MESA, Ariz. – An Arizona State University aviation instructor said heat makes a difference when flying and can lead to hazards in emergency situations.
Days were heating up with the mercury just one degree shy of 110 Tuesday, and people in the Valley may be considering flying off to cooler temperatures.
ASU aviation instructor Michael Hampshire said the issue came up in an emergency situation.
“You can fly at hotter temperatures. That’s not a problem,” Hampshire said.
Hotter weather means thinner air, so taking off takes longer than usual.
“If you lost an engine on takeoff you don’t climb with the safety margins that you want,” Hampshire said.
Since it would take your pilot longer to get the jet up in the air, the jet could run out of runway during takeoff if things don’t go as planned.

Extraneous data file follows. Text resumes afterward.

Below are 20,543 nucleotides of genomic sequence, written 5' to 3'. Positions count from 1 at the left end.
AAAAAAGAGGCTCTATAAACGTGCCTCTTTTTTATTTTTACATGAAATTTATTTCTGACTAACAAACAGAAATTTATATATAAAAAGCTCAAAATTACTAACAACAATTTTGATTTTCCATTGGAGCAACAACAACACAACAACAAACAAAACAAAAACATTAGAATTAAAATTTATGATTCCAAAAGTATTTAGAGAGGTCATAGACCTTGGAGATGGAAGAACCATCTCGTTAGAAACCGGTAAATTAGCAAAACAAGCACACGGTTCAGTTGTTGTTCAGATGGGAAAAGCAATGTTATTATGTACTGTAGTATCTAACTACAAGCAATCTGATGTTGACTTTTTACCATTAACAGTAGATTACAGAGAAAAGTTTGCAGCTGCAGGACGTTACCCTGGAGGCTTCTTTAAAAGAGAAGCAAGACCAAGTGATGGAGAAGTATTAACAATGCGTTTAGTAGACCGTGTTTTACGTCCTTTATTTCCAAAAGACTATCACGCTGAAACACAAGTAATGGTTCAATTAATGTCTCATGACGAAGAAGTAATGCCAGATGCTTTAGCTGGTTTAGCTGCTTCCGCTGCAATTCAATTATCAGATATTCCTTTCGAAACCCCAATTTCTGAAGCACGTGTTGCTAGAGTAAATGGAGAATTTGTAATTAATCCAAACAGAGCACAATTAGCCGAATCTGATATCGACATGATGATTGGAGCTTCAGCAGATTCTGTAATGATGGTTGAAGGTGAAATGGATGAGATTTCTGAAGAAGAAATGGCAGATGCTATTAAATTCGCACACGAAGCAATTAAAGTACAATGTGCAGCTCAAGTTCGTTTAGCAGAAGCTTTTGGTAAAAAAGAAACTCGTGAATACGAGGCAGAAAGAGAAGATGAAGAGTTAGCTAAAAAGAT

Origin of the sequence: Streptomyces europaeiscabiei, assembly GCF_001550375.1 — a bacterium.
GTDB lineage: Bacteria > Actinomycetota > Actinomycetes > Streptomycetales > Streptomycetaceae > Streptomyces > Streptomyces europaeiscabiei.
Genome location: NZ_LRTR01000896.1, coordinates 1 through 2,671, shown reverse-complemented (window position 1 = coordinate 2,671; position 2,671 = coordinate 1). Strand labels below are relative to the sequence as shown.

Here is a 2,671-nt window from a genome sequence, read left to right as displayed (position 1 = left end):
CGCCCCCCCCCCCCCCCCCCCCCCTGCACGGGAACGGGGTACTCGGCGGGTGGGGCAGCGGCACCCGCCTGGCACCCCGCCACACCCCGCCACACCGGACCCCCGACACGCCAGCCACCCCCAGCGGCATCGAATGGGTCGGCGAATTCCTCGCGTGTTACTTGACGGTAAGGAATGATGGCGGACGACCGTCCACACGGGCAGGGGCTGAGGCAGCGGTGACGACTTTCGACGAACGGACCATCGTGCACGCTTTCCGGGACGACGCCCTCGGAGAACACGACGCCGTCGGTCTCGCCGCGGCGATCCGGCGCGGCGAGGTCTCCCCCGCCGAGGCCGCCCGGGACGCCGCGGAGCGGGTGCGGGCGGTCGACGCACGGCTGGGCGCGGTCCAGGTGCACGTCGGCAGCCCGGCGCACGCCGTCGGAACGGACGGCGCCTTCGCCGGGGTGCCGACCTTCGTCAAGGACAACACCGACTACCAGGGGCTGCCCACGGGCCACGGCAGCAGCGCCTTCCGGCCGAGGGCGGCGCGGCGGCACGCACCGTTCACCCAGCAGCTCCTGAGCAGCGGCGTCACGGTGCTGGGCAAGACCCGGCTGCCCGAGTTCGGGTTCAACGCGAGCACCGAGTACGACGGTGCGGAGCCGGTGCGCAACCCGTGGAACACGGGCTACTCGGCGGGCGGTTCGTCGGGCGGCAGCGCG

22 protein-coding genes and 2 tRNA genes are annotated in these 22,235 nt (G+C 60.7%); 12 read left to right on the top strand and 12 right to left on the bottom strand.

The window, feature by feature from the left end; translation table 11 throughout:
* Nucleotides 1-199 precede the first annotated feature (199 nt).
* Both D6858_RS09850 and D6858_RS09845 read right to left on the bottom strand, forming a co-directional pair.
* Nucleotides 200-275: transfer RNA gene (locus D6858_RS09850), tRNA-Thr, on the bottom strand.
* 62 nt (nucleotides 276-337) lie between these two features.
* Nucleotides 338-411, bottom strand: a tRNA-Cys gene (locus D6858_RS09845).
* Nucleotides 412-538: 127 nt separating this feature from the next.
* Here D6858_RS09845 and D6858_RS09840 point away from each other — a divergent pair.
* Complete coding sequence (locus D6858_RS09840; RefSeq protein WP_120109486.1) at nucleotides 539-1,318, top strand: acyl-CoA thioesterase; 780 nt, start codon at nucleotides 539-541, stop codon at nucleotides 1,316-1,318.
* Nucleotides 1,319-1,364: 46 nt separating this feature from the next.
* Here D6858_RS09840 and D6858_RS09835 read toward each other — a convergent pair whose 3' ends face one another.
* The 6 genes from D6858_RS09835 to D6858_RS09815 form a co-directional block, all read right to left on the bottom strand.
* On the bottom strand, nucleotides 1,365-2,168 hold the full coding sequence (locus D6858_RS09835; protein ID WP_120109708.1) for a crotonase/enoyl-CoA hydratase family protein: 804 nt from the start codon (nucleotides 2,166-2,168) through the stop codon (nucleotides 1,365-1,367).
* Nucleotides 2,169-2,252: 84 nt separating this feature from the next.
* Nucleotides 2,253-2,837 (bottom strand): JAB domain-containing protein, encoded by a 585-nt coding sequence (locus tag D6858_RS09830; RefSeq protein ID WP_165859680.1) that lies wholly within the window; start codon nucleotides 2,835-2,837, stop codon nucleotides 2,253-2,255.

Hampshire said the cutoff varies depending on the aircraft.
“It can vary aircraft to aircraft, but anything probably over 110, 115, you can start getting into issues with different aircraft,” Hampshire said.
12 News reached out to several commercial airlines to see whether they have a cutoff for flying in extreme heat.
American Airlines grounded dozens of flights last June as temperatures barely missed 120 degrees.
Southwest Airlines sent the following statement:
"We fly the 737-700, 737-800, and 737 MAX aircraft, and they are designed to safely operate in extreme temperatures. During extreme heat, we can safely takeoff by evaluating and adjusting factors such as the weight onboard the aircraft and runway length needed to properly flight plan."
Hampshire said the problems pilots may face when flying at higher temperatures were similar to those they may run into when flying at higher elevations like in Flagstaff or Prescott.